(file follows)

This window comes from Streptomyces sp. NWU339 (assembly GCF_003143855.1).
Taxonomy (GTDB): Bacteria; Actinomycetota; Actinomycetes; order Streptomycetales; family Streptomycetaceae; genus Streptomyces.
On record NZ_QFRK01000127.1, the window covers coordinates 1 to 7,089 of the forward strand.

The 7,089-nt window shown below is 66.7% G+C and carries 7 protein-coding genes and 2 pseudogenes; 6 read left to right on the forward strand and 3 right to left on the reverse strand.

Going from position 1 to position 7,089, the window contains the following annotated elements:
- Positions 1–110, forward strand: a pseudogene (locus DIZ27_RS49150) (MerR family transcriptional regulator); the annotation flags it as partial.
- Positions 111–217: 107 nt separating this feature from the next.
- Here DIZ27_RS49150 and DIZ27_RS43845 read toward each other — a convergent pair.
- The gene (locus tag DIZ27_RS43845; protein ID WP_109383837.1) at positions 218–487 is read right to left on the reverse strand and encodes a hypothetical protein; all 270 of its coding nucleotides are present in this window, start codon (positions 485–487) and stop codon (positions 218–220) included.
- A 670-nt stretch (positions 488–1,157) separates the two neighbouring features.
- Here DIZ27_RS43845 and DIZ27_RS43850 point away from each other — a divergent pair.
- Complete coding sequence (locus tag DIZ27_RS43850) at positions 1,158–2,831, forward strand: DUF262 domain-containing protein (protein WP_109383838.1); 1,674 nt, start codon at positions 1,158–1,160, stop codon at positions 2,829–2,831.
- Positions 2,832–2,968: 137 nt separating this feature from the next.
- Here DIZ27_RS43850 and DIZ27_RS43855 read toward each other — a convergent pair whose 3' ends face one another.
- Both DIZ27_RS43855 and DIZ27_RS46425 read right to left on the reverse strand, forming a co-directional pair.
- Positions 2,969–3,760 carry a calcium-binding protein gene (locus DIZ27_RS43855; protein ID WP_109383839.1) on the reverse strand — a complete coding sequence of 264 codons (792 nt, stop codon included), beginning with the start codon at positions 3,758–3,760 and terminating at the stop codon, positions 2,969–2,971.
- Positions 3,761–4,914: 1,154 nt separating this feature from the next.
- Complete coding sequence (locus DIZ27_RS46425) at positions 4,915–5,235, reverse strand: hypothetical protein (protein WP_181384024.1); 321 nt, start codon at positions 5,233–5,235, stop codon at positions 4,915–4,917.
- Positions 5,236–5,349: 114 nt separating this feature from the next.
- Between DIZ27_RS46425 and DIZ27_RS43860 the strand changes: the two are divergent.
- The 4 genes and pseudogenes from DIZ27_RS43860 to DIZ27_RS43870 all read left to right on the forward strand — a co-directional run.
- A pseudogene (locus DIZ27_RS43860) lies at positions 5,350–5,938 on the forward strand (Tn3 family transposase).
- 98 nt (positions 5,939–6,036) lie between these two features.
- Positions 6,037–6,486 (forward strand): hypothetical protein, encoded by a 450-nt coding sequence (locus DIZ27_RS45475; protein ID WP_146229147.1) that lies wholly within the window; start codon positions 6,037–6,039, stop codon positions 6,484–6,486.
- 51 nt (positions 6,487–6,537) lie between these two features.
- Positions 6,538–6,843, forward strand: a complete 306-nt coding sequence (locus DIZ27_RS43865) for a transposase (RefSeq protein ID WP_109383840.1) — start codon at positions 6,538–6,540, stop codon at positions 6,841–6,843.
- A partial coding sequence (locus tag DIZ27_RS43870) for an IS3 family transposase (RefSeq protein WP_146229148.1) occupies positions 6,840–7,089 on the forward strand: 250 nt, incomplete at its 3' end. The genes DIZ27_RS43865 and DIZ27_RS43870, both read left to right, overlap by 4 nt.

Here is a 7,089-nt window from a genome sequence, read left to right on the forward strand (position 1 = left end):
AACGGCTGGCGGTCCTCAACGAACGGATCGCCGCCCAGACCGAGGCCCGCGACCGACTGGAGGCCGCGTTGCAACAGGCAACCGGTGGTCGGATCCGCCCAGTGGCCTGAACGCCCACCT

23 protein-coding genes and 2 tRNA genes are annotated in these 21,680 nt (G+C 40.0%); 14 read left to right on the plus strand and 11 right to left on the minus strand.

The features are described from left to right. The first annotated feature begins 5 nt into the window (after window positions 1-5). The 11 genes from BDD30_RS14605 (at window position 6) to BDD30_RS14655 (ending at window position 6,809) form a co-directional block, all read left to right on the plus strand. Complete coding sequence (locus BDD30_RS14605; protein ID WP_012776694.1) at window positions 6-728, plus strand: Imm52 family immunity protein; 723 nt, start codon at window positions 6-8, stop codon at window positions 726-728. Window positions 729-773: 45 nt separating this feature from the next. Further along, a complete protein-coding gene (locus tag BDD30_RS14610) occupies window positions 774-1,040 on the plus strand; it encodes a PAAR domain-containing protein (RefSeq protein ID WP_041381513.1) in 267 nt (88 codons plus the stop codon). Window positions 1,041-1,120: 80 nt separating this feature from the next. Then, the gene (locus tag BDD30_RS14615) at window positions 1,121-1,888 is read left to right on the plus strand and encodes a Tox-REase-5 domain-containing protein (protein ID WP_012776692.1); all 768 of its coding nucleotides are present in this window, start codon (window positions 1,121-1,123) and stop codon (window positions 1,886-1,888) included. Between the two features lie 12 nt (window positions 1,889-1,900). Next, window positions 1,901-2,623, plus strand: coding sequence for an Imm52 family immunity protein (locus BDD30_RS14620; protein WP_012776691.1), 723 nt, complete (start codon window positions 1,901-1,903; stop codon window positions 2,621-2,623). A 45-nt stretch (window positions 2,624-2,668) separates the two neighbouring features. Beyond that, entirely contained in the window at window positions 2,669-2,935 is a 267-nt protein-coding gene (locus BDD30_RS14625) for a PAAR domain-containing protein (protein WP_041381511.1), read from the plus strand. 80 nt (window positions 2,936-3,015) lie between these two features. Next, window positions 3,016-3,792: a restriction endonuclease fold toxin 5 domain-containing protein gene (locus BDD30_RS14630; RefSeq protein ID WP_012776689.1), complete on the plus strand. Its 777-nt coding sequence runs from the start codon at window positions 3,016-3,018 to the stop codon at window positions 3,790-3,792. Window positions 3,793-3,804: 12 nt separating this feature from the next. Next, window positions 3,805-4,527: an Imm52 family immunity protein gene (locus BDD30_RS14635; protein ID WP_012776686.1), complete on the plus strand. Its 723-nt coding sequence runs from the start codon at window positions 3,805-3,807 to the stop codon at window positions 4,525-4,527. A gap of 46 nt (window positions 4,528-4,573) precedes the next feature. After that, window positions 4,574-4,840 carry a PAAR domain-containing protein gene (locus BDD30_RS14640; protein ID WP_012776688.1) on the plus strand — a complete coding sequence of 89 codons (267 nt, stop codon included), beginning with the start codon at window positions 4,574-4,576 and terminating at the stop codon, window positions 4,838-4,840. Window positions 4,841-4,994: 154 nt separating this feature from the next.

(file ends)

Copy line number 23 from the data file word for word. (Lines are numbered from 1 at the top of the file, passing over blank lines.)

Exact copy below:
- 98 nt (positions 5,939–6,036) lie between these two features.